Q. I would like to know if we are on track to retire in 10 years with a target annual income of $50,000. My husband Wade and I are both 48-years-old. We have a paid-off home valued at $450,000 as well as a second property that we’ve paid $200,000 on that my elderly aunt is living in. (She pays no rent).
Our liquid assets include: $315,000 in an RRSP, $94,000 in TFSAs, $129,000 in LIRAs., and $96,000 in non-registered investments and all of the investments in these accounts are returning on average 4% net per year. We have no debts.
I am not employed but Wade is a full-time factory worker with an annual gross income of $80,000. He plans to retire at age 58, with a company pension of $29,000 annually. Are we on track to do it? Thanks from both of us,
— Sally and Wade
A. Sally and Wade, I’m glad to see that you are looking closer at your retirement at this 10-years-remaining point. You are doing well in many ways—no debt, several investments including RRSPs, LIRAs, TFSAs, Non-registered investments, real estate, and your principal residence. You also have another 10 years of Wayne’s income to add to the savings. That’s all great news.
Assuming that you need $50,000 of after-tax income, you will have several income sources where you will be able to draw this amount. With a planned retirement of ages 57/58, you would not yet be eligible for CPP so your income sources at that point would be Wade’s pension plus your own savings.
With $29,000 from Wade’s pension, (net after taxes is $25,479) you could add $25,000 from your TFSA or non-registered accounts to that amount to give you the $50,000 annually you require for two or three years. At age 60, you could then both take reduced CPP benefits. The maximum at age 60 is $8,121.96 each. Add the net CPP to Wade’s pension, and the amount is now $40,095 net combined. So the ‘gap’ needed from personal savings has decreased to $10,000 net.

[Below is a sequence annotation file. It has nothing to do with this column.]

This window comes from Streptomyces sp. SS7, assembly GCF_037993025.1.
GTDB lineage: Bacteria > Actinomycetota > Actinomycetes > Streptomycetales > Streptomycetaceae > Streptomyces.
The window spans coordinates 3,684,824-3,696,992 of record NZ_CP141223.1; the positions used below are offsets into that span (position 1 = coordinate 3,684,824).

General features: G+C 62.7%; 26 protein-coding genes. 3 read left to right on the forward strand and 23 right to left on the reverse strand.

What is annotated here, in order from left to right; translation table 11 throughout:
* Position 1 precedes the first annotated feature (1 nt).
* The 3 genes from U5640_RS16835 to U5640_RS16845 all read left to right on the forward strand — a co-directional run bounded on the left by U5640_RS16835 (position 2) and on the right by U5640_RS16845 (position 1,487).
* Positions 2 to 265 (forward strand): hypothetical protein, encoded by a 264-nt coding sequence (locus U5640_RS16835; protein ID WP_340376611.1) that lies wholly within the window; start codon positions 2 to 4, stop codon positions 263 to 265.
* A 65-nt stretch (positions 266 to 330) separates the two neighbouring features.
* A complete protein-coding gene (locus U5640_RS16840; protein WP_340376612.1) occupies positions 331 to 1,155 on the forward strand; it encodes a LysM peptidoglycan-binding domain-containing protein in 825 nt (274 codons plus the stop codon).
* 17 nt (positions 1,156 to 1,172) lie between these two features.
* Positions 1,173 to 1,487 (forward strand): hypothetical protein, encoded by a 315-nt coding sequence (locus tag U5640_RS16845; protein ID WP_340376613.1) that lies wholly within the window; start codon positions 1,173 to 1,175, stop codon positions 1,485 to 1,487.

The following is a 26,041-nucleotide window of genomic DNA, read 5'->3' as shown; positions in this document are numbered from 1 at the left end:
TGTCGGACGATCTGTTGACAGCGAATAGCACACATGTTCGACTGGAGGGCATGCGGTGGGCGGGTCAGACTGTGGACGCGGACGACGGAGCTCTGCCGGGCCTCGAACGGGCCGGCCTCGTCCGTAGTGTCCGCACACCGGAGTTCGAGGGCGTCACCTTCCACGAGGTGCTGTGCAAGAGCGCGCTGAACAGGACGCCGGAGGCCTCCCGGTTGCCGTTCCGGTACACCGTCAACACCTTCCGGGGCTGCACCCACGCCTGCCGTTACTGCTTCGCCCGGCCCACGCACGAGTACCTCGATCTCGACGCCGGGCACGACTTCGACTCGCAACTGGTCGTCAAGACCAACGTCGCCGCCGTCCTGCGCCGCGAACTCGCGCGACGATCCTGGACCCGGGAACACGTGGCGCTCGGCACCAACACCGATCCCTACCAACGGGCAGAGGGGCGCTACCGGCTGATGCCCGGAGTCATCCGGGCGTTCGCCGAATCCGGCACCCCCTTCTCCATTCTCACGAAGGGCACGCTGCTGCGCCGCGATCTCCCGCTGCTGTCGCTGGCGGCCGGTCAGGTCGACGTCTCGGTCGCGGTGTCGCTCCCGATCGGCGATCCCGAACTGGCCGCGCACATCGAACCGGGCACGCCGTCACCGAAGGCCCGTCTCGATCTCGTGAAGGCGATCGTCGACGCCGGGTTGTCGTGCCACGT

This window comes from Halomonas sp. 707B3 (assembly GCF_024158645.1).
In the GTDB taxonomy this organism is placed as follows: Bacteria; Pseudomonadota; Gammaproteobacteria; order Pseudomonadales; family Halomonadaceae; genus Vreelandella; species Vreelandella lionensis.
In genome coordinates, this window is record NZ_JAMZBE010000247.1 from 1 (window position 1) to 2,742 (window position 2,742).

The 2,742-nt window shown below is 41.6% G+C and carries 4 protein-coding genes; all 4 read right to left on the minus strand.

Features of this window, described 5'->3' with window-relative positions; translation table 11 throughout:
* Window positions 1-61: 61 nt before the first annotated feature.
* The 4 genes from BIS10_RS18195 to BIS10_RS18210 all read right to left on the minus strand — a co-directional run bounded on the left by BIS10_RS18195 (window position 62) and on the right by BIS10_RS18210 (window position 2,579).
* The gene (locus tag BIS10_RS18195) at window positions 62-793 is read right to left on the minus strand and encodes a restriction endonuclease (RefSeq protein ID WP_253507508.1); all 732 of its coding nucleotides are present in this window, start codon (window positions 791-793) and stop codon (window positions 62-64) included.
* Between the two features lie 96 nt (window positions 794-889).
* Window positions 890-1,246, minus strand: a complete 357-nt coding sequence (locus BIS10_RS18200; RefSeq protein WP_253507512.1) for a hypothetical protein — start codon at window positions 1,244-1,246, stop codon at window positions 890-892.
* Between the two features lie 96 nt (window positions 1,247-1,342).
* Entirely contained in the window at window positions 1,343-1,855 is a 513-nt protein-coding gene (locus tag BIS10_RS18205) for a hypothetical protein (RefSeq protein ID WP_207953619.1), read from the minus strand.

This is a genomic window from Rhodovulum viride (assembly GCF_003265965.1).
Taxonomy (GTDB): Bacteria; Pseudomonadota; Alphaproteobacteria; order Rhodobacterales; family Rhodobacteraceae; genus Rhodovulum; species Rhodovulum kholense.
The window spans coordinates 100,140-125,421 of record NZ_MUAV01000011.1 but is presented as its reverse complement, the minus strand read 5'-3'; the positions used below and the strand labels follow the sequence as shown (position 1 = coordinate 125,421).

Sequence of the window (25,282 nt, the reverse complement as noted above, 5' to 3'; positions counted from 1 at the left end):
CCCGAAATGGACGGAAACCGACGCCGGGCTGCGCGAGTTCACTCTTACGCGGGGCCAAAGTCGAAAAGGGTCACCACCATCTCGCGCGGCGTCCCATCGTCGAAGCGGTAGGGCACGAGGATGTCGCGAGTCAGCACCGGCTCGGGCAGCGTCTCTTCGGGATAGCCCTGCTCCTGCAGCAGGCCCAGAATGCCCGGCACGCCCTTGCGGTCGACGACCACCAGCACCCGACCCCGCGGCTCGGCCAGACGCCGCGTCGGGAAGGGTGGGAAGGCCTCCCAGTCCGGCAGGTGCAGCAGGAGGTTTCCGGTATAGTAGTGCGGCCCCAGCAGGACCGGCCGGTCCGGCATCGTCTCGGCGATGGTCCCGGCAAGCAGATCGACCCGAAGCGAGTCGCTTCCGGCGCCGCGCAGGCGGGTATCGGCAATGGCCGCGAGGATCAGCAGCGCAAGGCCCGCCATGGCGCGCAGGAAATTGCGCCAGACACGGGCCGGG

One thing to keep in mind is that often with a company pension, there may be a CPP bridge benefit. Check with Wade’s pension contact to confirm whether there is or now. A CPP bridge pays a similar amount to what the CPP benefit would be at age 65. This is paid combined with the pension benefit—but will end at age 65. If Wade’s pension does include one, then I suggest Wade wait to claim his CPP until age 65 which will be a larger benefit than at age 60 (age 65 maximum is $13,610/year). I recommend you check with Service Canada as to what benefits you can personally expect. At age 65, if you have both lived in Canada for 40 years past age 18, you could receive Old Age Security (OAS) of $7,210 year each. Total net income could now be $48,392 combined. Your income gap to fill from savings is less than $2,000 net per year.
So the answer is yes, you are on track. I encourage you to confirm your benefits, specifically for the CPP and pension bridge. Another important thing to know is whether the pension is indexed. Both CPP and OAS benefits are indexed.
Also, don’t forget taxes. The $200,000 value of the 2nd property is before capital gains taxes are calculated, which are due at time of sale. Both RRSP and LIRA withdrawals are fully taxed, and you should try to defer withdrawals as long as possible — to age 72 at the latest — in order to defer taxes owing on the withdrawals. So take withdrawals first from tax-free sources (TFSAs) or tax-advantaged ones like dividend or capital gains investments within your non-registered account.
Continue to keep low or no liabilities. Maintain investments that are low-fee and earning at least 2.5% or more in order to offset inflation. You are on your way — enjoy!
Janet Gray is a Certified Financial Planner with Money Coaches Canada.
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